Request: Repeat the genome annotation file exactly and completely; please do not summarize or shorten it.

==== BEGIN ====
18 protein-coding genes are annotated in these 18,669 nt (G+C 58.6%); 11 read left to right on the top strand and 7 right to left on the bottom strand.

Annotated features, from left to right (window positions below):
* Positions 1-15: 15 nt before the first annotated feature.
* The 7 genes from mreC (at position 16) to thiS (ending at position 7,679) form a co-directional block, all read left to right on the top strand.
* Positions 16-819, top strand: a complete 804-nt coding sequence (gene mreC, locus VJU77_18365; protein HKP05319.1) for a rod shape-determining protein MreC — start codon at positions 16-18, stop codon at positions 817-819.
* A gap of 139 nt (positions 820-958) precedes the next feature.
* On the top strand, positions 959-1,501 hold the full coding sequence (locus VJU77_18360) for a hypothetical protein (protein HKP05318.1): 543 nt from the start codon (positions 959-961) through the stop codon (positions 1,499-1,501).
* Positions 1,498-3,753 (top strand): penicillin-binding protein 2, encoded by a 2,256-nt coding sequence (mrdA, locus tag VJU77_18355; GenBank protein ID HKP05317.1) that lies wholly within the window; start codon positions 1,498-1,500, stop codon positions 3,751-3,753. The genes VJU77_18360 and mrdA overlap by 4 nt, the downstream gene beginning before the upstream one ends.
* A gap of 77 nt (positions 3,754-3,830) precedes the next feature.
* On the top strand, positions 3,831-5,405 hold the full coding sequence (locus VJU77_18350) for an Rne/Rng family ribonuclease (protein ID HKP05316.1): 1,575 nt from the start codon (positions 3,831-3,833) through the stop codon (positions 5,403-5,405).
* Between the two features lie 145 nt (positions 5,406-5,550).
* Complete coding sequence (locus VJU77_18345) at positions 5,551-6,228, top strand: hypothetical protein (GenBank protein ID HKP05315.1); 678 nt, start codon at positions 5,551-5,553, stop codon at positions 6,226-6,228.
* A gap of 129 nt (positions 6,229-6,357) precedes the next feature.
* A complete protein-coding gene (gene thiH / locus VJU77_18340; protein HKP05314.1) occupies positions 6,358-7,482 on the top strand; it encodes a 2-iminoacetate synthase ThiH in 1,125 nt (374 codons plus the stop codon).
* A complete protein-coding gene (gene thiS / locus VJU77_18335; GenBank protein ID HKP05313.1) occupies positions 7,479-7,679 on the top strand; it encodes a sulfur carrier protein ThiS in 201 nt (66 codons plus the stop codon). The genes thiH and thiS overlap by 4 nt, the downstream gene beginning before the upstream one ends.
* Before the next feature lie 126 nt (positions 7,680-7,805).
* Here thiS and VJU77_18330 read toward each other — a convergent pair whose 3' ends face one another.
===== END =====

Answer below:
18 protein-coding genes are annotated in these 18,669 nt (G+C 58.6%); 11 read left to right on the top strand and 7 right to left on the bottom strand.

Annotated features, from left to right (window positions below):
* Positions 1-15: 15 nt before the first annotated feature.
* The 7 genes from mreC (at position 16) to thiS (ending at position 7,679) form a co-directional block, all read left to right on the top strand.
* Positions 16-819, top strand: a complete 804-nt coding sequence (gene mreC, locus VJU77_18365; protein HKP05319.1) for a rod shape-determining protein MreC — start codon at positions 16-18, stop codon at positions 817-819.
* A gap of 139 nt (positions 820-958) precedes the next feature.
* On the top strand, positions 959-1,501 hold the full coding sequence (locus VJU77_18360) for a hypothetical protein (protein HKP05318.1): 543 nt from the start codon (positions 959-961) through the stop codon (positions 1,499-1,501).
* Positions 1,498-3,753 (top strand): penicillin-binding protein 2, encoded by a 2,256-nt coding sequence (mrdA, locus tag VJU77_18355; GenBank protein ID HKP05317.1) that lies wholly within the window; start codon positions 1,498-1,500, stop codon positions 3,751-3,753. The genes VJU77_18360 and mrdA overlap by 4 nt, the downstream gene beginning before the upstream one ends.
* A gap of 77 nt (positions 3,754-3,830) precedes the next feature.
* On the top strand, positions 3,831-5,405 hold the full coding sequence (locus VJU77_18350) for an Rne/Rng family ribonuclease (protein ID HKP05316.1): 1,575 nt from the start codon (positions 3,831-3,833) through the stop codon (positions 5,403-5,405).
* Between the two features lie 145 nt (positions 5,406-5,550).
* Complete coding sequence (locus VJU77_18345) at positions 5,551-6,228, top strand: hypothetical protein (GenBank protein ID HKP05315.1); 678 nt, start codon at positions 5,551-5,553, stop codon at positions 6,226-6,228.
* A gap of 129 nt (positions 6,229-6,357) precedes the next feature.
* A complete protein-coding gene (gene thiH / locus VJU77_18340; protein HKP05314.1) occupies positions 6,358-7,482 on the top strand; it encodes a 2-iminoacetate synthase ThiH in 1,125 nt (374 codons plus the stop codon).
* A complete protein-coding gene (gene thiS / locus VJU77_18335; GenBank protein ID HKP05313.1) occupies positions 7,479-7,679 on the top strand; it encodes a sulfur carrier protein ThiS in 201 nt (66 codons plus the stop codon). The genes thiH and thiS overlap by 4 nt, the downstream gene beginning before the upstream one ends.
* Before the next feature lie 126 nt (positions 7,680-7,805).
* Here thiS and VJU77_18330 read toward each other — a convergent pair whose 3' ends face one another.